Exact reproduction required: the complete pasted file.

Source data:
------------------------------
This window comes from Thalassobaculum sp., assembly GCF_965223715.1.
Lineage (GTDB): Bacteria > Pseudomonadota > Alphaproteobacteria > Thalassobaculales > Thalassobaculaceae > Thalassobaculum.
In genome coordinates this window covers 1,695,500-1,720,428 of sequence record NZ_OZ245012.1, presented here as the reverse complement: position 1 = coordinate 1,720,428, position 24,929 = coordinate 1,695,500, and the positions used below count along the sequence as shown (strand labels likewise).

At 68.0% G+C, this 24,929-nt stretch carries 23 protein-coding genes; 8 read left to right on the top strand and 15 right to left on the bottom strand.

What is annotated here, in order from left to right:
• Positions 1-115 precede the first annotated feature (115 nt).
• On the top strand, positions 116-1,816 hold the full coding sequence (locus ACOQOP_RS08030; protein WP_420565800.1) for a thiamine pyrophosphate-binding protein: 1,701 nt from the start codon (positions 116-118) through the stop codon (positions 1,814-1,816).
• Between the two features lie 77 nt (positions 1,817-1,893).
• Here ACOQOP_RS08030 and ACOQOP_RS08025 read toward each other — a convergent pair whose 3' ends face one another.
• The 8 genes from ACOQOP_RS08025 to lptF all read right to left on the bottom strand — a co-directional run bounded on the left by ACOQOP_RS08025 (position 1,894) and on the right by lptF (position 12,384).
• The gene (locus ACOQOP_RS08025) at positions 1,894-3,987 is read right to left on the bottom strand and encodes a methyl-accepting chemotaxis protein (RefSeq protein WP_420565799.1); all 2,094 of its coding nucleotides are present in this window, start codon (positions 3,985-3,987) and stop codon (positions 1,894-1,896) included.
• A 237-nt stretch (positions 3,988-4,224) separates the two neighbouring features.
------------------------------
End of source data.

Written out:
This window comes from Thalassobaculum sp., assembly GCF_965223715.1.
Lineage (GTDB): Bacteria > Pseudomonadota > Alphaproteobacteria > Thalassobaculales > Thalassobaculaceae > Thalassobaculum.
In genome coordinates this window covers 1,695,500-1,720,428 of sequence record NZ_OZ245012.1, presented here as the reverse complement: position 1 = coordinate 1,720,428, position 24,929 = coordinate 1,695,500, and the positions used below count along the sequence as shown (strand labels likewise).

At 68.0% G+C, this 24,929-nt stretch carries 23 protein-coding genes; 8 read left to right on the top strand and 15 right to left on the bottom strand.

What is annotated here, in order from left to right:
• Positions 1-115 precede the first annotated feature (115 nt).
• On the top strand, positions 116-1,816 hold the full coding sequence (locus ACOQOP_RS08030; protein WP_420565800.1) for a thiamine pyrophosphate-binding protein: 1,701 nt from the start codon (positions 116-118) through the stop codon (positions 1,814-1,816).
• Between the two features lie 77 nt (positions 1,817-1,893).
• Here ACOQOP_RS08030 and ACOQOP_RS08025 read toward each other — a convergent pair whose 3' ends face one another.
• The 8 genes from ACOQOP_RS08025 to lptF all read right to left on the bottom strand — a co-directional run bounded on the left by ACOQOP_RS08025 (position 1,894) and on the right by lptF (position 12,384).
• The gene (locus ACOQOP_RS08025) at positions 1,894-3,987 is read right to left on the bottom strand and encodes a methyl-accepting chemotaxis protein (RefSeq protein WP_420565799.1); all 2,094 of its coding nucleotides are present in this window, start codon (positions 3,985-3,987) and stop codon (positions 1,894-1,896) included.
• A 237-nt stretch (positions 3,988-4,224) separates the two neighbouring features.